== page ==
Uncial Script

From Wikipedia again,

Uncial is a majuscule script (written entirely in capital letters) commonly used from the 3rd to 8th centuries AD by Latin and Greek scribes. . .

In general, there are some common features of uncial script:

  • m, n, and u are relatively broad; m is formed with curved strokes (although a straight first stroke may indicate an early script), and n is written as N to distinguish it from r and s.
  • f, i, p, s, t are relatively narrow.
  • e is formed with a curved stroke, and its arm (or hasta) does not connect with the top curve; the height of the arm can also indicate the age of the script (written in a high position, the script is probably early, while an arm written closer to the middle of the curve may indicate a later script).
  • l has a small base, not extending to the right to connect with the next letter.
  • r has a long, curved shoulder, often connecting with the next letter.
  • s resembles (and is the ancestor of) the “long s”; in uncial it looks more like r than f.

In later uncial scripts, the letters are sometimes drawn haphazardly; for example, double-l runs together at the baseline, bows (for example in b, p, r) do not entirely curve in to touch their stems, and the script is generally not written as cleanly as previously.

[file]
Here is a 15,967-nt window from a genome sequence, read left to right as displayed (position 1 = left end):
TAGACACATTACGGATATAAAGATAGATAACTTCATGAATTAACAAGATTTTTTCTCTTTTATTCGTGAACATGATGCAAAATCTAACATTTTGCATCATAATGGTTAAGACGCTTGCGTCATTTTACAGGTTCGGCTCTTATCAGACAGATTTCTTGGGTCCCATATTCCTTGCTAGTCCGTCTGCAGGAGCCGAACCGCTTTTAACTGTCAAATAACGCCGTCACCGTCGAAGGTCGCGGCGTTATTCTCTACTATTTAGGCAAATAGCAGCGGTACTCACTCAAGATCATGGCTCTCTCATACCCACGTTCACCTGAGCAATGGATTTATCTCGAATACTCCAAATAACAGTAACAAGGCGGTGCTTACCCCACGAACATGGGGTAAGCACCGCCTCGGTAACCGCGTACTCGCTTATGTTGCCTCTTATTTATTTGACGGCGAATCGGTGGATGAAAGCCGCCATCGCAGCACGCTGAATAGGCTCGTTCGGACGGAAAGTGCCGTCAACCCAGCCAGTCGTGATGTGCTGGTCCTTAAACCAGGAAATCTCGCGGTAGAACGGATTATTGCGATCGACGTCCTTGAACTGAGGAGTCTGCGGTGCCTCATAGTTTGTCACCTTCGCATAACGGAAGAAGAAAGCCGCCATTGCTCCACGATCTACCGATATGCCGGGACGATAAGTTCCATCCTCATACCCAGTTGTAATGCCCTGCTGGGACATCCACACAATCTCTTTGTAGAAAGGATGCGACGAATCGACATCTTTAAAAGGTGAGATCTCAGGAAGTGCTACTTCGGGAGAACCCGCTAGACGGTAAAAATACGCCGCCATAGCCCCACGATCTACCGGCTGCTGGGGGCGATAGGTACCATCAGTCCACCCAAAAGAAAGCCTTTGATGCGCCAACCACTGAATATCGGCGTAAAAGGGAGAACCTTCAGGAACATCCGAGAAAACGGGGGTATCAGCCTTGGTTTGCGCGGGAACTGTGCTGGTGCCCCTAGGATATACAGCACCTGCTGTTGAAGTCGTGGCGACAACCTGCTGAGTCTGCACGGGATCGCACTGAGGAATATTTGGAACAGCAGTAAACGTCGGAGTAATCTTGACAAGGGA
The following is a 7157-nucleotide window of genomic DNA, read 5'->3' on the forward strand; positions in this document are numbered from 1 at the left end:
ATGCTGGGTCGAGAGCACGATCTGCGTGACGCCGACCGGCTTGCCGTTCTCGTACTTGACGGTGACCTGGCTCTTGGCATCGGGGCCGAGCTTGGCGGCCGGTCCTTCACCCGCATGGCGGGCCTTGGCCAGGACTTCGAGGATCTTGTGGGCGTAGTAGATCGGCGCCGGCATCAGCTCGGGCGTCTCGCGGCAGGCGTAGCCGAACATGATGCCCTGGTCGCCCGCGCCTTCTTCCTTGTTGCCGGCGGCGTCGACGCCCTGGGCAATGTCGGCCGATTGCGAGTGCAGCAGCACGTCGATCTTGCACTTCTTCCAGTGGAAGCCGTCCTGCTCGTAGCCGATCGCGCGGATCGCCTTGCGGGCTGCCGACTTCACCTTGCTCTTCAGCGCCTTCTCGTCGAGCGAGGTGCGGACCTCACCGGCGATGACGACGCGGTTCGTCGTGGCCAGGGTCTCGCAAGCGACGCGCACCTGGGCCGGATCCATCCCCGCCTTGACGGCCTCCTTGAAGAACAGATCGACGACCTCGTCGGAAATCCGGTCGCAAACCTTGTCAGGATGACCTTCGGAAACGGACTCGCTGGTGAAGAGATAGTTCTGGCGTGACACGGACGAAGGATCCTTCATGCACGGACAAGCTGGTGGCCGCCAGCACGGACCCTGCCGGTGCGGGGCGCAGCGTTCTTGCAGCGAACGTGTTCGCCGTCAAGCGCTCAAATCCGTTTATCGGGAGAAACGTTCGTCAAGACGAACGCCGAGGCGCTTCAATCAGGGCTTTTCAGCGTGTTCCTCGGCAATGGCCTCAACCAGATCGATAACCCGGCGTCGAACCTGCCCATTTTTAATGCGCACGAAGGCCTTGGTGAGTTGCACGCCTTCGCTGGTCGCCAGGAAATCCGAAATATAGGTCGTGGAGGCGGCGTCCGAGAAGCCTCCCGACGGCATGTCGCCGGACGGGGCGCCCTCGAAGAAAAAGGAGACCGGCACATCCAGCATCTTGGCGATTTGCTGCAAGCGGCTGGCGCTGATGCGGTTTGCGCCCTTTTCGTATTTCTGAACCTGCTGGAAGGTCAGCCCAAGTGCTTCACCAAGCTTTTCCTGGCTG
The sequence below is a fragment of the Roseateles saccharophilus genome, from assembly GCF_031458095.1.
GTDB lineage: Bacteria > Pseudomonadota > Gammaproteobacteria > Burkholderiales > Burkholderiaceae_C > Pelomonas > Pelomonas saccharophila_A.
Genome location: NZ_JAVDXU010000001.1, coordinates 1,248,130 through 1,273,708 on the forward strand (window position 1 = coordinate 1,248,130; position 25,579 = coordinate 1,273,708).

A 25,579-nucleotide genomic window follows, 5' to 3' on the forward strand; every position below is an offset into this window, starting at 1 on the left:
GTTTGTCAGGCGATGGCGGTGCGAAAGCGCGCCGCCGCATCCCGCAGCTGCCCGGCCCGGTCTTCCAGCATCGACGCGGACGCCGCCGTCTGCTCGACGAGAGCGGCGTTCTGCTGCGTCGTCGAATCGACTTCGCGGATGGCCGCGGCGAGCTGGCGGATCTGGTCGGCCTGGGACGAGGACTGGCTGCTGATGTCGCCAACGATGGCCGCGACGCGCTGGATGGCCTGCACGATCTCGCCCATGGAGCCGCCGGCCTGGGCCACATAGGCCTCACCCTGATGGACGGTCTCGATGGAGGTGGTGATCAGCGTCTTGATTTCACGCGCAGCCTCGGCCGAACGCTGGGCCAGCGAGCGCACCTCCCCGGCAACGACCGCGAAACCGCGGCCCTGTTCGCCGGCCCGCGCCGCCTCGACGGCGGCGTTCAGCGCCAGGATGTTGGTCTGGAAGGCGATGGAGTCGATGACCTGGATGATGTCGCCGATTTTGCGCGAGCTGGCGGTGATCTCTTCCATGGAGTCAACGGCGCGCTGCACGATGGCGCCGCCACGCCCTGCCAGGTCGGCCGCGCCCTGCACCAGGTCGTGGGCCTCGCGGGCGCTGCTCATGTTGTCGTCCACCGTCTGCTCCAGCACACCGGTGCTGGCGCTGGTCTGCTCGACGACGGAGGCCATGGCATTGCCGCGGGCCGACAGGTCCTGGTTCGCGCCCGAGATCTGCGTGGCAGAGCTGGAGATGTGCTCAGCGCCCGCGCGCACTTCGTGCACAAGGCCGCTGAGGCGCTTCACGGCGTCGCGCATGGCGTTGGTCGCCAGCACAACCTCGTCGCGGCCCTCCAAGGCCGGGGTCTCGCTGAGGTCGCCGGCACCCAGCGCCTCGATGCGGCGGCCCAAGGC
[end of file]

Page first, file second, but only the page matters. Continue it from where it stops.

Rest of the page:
Uncials were used manly as a book hand, that is a style of the alphabet used to copy out books (usually monks would use uncial for the bible) and other texts. The book of Kells is a good example of a book written in the uncial hand. It is actually written in half-uncials a style of uncial that has slightly different letter forms that normal uncial,

Some general forms of half-uncial letters are:

  • a is usually round, sometimes with a slightly open top
  • b and d have vertical stems, identical to the modern letters
  • g has a flat top, no bow, and a curved descender (somewhat resembling the number 5)
  • t has a curved shaft
  • n, r, and s are similar to their uncial counterparts (with the same differences compared to modern letters)

Half-uncial was brought to Ireland in the 5th century, and was then carried to England. There, it was used up to the 8th century, and developed into the insular script after the 8th century. (Again from Wikipedia)

This is an example of half-uncials as a book hand, from the Book of Kells Matthew 23:12–15. Folio 99, verso.

I learned uncials from a book by Susan Hufton titled Step-by-step Calligraphy. I had heard that uncial was a somewhat difficult hand to learn, but I found it fairly easygoing. Here is some of my practice:

This is my very first time writing in the uncial hand

Here is a little more practice, and a peek at what is to come…

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